Medical Cannabis in Israel: Patients and Investments on the Rise


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Dr. Raphael Mechoulam, professor of Medicinal Chemistry at the Hebrew University of Jerusalem in Israel, discovered THC as the first identified active compound in cannabis in 1964. Twenty-eight years later, in 1992, Israel legalized medical cannabis, and the country continues to be an international leader in cannabis research.


Increasing Number of Patients

Israel’s Medical Cannabis Unit is the government agency, authorized by the Ministry of Health, that issues permits to patients to use medical cannabis. According to the 2016 Global Legal Cannabis Markets report by New Frontier, “Medical centers, approved by the government and licensed, are able to distribute: flower, oils, edibles, and balms.”

In 2014, there were an estimated 14,000 medical cannabis patients in Israel; now, in 2016, there are an estimated 23,000. By 2018, the number of medical cannabis patients is expected to rise to approximately 40,000, as estimated by HAARETZ in 2013.

As the number of licensed medical cannabis patients increases in Israel, the rate of patient adherence to medical cannabis treatment regimens seems promising. A study in Cannabis and Cannabinoid Research, published on Jan. 14, 2016, reported, “a relatively high adherence rate for medical cannabis, as well as relative safety and high satisfaction among licensed patients.”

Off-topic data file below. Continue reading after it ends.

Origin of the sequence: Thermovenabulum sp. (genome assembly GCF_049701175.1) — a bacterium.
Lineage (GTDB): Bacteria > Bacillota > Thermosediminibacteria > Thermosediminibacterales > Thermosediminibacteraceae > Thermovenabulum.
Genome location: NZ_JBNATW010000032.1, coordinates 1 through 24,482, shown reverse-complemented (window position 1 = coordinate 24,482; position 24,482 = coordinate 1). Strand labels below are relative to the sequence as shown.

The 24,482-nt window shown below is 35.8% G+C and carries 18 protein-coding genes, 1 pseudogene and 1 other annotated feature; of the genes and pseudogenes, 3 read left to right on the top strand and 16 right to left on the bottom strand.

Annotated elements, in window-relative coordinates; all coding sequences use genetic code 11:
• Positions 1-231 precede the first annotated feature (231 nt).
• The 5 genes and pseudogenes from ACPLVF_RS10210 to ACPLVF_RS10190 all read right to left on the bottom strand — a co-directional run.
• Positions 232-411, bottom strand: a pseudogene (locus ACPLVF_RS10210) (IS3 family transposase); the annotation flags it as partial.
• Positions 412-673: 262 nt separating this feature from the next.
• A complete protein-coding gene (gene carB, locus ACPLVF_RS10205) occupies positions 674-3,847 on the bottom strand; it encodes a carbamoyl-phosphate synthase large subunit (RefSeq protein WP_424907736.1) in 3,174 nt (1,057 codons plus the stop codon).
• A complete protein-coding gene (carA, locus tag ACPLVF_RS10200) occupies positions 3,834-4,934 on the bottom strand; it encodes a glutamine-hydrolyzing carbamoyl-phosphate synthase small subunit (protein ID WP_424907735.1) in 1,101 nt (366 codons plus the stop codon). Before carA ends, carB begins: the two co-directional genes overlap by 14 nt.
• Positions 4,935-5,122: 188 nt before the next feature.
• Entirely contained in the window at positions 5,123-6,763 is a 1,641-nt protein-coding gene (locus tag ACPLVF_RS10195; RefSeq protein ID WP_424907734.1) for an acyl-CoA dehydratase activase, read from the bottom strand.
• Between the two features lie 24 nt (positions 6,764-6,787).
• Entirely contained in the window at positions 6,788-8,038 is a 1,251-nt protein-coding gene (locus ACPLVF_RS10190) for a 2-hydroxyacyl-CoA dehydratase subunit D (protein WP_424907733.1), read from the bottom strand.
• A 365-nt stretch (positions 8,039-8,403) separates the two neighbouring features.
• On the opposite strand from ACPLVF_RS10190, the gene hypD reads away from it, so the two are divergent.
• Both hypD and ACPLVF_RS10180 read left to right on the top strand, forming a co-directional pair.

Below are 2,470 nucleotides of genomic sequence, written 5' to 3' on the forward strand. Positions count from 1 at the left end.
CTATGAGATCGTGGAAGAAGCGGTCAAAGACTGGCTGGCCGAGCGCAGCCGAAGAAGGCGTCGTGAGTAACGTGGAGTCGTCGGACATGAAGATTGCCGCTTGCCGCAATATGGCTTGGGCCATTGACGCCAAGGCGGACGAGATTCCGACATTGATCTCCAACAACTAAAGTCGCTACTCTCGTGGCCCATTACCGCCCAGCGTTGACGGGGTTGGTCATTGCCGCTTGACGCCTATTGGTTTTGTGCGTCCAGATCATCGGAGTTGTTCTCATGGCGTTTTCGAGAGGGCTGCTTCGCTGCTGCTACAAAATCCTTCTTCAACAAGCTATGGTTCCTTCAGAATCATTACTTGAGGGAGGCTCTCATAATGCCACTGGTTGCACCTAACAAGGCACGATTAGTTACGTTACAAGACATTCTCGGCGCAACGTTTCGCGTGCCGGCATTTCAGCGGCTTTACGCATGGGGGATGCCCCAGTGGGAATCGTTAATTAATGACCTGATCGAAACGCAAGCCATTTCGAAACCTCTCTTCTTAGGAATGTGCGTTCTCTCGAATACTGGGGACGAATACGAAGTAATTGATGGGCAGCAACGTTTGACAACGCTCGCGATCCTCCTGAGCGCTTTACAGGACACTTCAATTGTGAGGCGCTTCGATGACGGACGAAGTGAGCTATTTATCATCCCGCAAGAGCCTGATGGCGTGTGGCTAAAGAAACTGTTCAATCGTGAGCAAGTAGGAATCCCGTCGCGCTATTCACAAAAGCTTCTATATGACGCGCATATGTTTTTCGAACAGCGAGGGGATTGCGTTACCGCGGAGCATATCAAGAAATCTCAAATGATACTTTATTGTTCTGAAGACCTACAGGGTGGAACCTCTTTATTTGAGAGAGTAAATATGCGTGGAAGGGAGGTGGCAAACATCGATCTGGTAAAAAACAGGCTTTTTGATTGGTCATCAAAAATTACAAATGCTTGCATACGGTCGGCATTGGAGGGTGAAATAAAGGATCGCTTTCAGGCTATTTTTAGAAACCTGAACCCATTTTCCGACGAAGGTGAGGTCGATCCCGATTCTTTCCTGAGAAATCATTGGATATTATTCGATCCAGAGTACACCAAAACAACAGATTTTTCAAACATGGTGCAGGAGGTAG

While the study may have been limited by a sample size of only 95 patients, the authors of the study explained, “This sample may be in fact representative, as gender and age distribution of the study population is similar to that of medical cannabis patients in Israel, as derived from official data of the Israeli MOH.”

If Israel can continue successfully educating patients and physicians, the program might be able to reach 40,000 patients by 2018.


Increasing Number of Investments

According to Reuters, since 2014, American firms have invested approximately $50 million into Israel’s medical cannabis industry, including related patents, startups and inhalers, among others.

“I expect it to grow to $100 million in the coming year,” said Saul Kaye, CEO of iCAN, a private cannabis research hub, at iCAN’s CannaTech summit in Tel Aviv earlier this month.

On March 10, 2016, following CannaTech, iCAN announced a new partnership with Breath of Life Pharma to form the first private cannabis research and development incubator in Israel.

According to Kaye, “We are confident our partnership will enable the most promising start-ups and innovators in Israel and abroad, to create world class products for the Global Cannabis economy.”

The staff byline designates content that has been written by a staff writer of MJINews.

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